Laurel High senior Megan Brown's skill and versatility are valuable on the basketball court. She's also pretty good at making predictions, such as the one that appeared in the Laurel Leader in early December.

"We are going to have to be very scrappy," said Brown, in a preseason profile of the Spartans.

That was a common thread for Laurel's journey through the tough Prince George's County league this winter. Coach Tommy Harrison's squad posted another winning season while being one of the smallest teams in the league.

An 11-6 league mark shows that the Spartans didn't back down. They carried that attitude through Class 4A South sectional and regional play that concluded with a 67-32 loss to Eleanor Roosevelt on March 8.

Harrison cited two games during the regular season that he though exemplified the team's fortitude.

The first came after a blowout 57-11 loss to Eleanor Roosevelt when, in the rematch, the Spartans' offense improved significantly in a 72-40 setback to the league champs.

"The freshmen were shell-shocked in the early part of the season," said Harrison, whose Spartans beat Parkdale and DuVal in the sectional portion of the postseason.

"The youngsters had to learn to stay in shape and that nobody in this league is going to lay down for you. We were one of the smallest teams in the league, so we had to box out and fight for every rebound, play defense and trap. And a lot of our plays were contingent upon us setting picks for the pick-and-roll, two-man game."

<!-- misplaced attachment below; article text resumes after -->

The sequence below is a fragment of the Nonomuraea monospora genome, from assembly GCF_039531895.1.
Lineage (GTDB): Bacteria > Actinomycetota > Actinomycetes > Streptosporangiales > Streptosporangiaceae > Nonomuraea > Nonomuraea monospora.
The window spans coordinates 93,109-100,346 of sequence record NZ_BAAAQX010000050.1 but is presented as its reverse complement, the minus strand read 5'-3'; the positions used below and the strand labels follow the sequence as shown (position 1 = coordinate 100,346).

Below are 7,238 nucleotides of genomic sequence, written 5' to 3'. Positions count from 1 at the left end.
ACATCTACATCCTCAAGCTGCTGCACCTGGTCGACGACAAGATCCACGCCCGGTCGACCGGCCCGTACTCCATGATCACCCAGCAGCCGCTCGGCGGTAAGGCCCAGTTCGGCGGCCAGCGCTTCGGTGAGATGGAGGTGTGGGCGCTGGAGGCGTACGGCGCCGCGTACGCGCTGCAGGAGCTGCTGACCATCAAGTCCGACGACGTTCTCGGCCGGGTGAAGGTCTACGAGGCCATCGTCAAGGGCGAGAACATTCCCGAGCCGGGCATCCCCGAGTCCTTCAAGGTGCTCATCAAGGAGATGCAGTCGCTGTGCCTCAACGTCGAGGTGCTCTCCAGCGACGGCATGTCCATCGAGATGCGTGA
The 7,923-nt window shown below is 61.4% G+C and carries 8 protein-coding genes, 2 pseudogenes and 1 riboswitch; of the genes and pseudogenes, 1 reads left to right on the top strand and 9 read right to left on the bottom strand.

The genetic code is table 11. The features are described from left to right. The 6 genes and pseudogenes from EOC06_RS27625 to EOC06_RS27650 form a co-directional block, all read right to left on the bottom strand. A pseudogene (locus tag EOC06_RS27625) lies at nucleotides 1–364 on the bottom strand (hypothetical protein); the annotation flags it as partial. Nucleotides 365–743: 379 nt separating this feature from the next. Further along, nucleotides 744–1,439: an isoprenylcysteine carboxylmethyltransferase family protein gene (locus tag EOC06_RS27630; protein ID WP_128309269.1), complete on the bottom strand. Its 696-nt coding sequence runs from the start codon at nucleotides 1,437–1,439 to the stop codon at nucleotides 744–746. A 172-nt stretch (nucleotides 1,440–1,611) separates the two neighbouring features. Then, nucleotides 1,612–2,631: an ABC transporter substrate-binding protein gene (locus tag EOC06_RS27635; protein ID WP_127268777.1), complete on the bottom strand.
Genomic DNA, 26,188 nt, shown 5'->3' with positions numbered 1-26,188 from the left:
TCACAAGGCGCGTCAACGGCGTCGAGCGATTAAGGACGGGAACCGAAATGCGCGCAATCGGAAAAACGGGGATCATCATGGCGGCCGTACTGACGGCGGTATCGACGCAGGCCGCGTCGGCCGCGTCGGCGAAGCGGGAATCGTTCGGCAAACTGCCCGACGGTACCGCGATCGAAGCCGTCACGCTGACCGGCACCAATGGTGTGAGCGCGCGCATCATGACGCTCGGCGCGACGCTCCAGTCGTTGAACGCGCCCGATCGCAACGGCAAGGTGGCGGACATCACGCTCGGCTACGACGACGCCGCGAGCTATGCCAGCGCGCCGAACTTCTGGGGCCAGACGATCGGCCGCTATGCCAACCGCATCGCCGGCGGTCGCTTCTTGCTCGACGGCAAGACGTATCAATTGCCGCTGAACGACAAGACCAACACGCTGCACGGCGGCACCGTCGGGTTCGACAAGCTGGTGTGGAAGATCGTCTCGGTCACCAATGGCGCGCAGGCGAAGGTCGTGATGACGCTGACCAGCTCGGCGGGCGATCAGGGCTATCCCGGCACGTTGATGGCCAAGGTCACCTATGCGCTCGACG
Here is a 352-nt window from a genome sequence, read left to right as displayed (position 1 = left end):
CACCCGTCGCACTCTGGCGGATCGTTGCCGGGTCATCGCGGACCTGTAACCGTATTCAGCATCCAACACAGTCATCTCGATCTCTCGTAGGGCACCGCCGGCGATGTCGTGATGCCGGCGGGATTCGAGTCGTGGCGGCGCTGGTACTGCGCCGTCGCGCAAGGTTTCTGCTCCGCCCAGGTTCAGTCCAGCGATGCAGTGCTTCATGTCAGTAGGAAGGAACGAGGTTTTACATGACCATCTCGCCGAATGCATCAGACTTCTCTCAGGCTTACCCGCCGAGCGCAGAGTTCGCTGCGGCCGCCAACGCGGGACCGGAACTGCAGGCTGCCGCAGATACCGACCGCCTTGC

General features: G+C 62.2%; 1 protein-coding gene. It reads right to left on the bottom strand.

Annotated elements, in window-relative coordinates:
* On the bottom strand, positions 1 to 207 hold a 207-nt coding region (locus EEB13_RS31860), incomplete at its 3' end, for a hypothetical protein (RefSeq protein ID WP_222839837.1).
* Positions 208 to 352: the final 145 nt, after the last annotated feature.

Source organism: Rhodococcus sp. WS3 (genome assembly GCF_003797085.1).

With those lessons learned, after Laurel was routed by Bowie, 70-36, in early January the Spartans rallied to nip the Bulldogs, 63-62, a month later when Brown and senior point guard Lisa Ling combined for 47 points.

"We hit 11 threes," Harrison said. "We executed very well that day."

Harrison added that fans were surprised when they found out the outcome.

"We told them that we won, and they said, 'What?' " he recalled.

Making up that much ground for a team that graduated three starters after a 14-10 campaign last winter says something about the coach and his players. The Spartans don't have a built-in feeder system some rival programs enjoy.

That means Harrison sometimes has had to start from scratch on the first day of practice. "I've had to teach kids how to dribble and pivot," he said. "That should not be happening at the varsity level."

Harrison takes pride in his team's determination. "We are a team," Harrison said. "We're very unselfish. Nobody cares who scores."

Harrison said that Brown, who can play all five positions on the floor, and Jing kept the Spartans on an even keel.

They both averaged 16 points per game while Brown, nicknamed "Stats" by her teammates, averaged 14 rebounds, 4 steals, 3 assists and 2 blocks per game for the Spartans (13-10 overall). Ling pitched in with seven assists and three steals per outing.

Other contributors included freshman guard Nayieh Miller, who had 14 steals against Parkdale, and junior forwards Ivie Foster and Omason Oyebi — an aggressive defensive specialist.